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Bass argues that genuine issues of material fact exist as to whether he was able to perform the essential functions of his job in July 2003. In support of its motion for summary judgment on this issue, SBC presented the findings of its physician that Bass was unable to return to work. In response, Bass offered no rebuttal medical evidence, but relied solely on his own statements that he could have returned to work during the month of August. These statements are insufficient to avoid summary judgment. See Mayer, 318 F.3d at 809 ("[e]vidence, not contentions, avoids summary judgment"). While Bass asserts that his personal physician released him to return to work, Bass did not produce a return to work release or an affidavit or deposition from his physician to support his contention.


Moreover, in his deposition, Bass testified that he was unable to work or perform the functions of his job. For example, Bass testified that the medications he took for his illness left him incapacitated and there is no evidence that Bass was on different medication during the time he alleges he was able to return to work. When asked during his deposition whether he could perform his duties at SBC, Bass answered, "No. No, I know I couldn't." He added, "I'm in so much pain right now you wouldn't believe it." Bass testified that his medical condition began deteriorating shortly after February 2003 and got progressively worse until he was able to begin exercising in May or June 2003. When asked how long after August 2003 he would have been able to work at SBC, Bass replied, "There's no way of predicting that because of this condition. You can't predict when it's going to jump on you ... [t]hat's like trying to predict when someone is going to have a heart attack." Bass argues that he can reconcile his deposition testimony with his contentions that he is able to return to work. See Gilmore v. AT&T, 319 F.3d 1042, 1047 (8th Cir.2003) (an ADA "plaintiff who has sworn to his inability to work must `reconcile [these] seemingly contradictory statements'"). Based upon our review of the record, Bass's evidence did not establish that he was able to perform the essential functions of his job. Consequently, he failed to establish a prima facie case under the ADA.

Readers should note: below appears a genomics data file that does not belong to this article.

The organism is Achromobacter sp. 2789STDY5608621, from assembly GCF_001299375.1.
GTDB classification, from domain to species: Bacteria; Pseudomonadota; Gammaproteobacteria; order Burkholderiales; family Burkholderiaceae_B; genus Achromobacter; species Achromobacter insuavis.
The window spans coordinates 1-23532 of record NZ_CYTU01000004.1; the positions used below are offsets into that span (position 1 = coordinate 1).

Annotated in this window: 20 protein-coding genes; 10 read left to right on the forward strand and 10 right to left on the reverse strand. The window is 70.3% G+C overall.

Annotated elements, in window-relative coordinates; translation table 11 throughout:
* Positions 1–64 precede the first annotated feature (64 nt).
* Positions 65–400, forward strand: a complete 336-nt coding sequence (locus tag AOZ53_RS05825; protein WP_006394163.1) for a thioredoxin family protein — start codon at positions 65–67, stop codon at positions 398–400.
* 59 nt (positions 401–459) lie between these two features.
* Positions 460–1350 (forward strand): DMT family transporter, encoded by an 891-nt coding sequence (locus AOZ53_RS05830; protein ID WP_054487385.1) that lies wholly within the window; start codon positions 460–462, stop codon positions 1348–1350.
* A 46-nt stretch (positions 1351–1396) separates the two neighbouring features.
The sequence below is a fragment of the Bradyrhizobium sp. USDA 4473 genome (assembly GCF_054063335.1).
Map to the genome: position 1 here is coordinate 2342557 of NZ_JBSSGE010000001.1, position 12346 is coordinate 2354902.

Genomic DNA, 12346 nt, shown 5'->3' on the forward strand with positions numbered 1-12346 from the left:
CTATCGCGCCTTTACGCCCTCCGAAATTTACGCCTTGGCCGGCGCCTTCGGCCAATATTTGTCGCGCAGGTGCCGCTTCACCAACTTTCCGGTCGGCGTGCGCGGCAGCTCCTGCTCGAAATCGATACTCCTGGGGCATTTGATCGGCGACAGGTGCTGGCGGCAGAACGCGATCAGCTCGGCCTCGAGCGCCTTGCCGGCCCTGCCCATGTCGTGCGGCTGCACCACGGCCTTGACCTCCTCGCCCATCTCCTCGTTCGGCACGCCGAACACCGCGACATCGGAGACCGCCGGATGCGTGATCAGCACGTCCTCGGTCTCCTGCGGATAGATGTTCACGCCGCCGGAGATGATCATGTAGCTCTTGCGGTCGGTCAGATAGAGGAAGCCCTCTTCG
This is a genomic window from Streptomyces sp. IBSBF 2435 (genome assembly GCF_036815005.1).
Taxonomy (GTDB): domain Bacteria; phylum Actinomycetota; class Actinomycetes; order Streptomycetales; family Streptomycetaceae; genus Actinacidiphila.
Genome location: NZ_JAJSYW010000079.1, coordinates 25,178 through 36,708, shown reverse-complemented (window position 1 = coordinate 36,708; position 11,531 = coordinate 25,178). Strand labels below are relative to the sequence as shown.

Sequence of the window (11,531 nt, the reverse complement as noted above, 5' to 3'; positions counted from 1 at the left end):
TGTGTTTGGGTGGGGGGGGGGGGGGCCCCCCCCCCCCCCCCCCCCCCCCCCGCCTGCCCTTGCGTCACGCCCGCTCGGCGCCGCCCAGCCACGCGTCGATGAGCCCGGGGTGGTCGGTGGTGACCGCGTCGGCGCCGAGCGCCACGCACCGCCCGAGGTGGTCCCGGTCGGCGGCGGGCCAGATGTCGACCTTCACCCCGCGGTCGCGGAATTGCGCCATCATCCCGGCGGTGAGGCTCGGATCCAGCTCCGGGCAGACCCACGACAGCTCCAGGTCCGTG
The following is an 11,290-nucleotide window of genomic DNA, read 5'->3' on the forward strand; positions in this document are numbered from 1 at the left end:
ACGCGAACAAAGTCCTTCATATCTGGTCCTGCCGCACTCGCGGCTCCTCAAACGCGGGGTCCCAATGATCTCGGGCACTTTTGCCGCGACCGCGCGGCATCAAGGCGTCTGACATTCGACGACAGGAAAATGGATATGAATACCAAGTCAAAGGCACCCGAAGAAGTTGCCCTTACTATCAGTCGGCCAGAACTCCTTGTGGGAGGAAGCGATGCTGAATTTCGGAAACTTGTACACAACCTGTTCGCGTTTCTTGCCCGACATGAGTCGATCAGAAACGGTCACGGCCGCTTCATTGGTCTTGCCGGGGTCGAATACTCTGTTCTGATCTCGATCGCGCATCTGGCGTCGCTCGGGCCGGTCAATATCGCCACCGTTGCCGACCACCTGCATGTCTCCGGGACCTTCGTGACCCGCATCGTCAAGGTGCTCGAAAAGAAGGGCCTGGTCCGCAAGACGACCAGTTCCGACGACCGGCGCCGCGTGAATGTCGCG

Accordingly, we affirm summary judgment in favor of SBC.



The Honorable William R. Wilson, Jr., United States District Judge for the Eastern District of Arkansas


Bass also brought a race discrimination claim under Title VII of the Civil Rights Act of 1964 but did not appeal the district court's summary judgment on this claim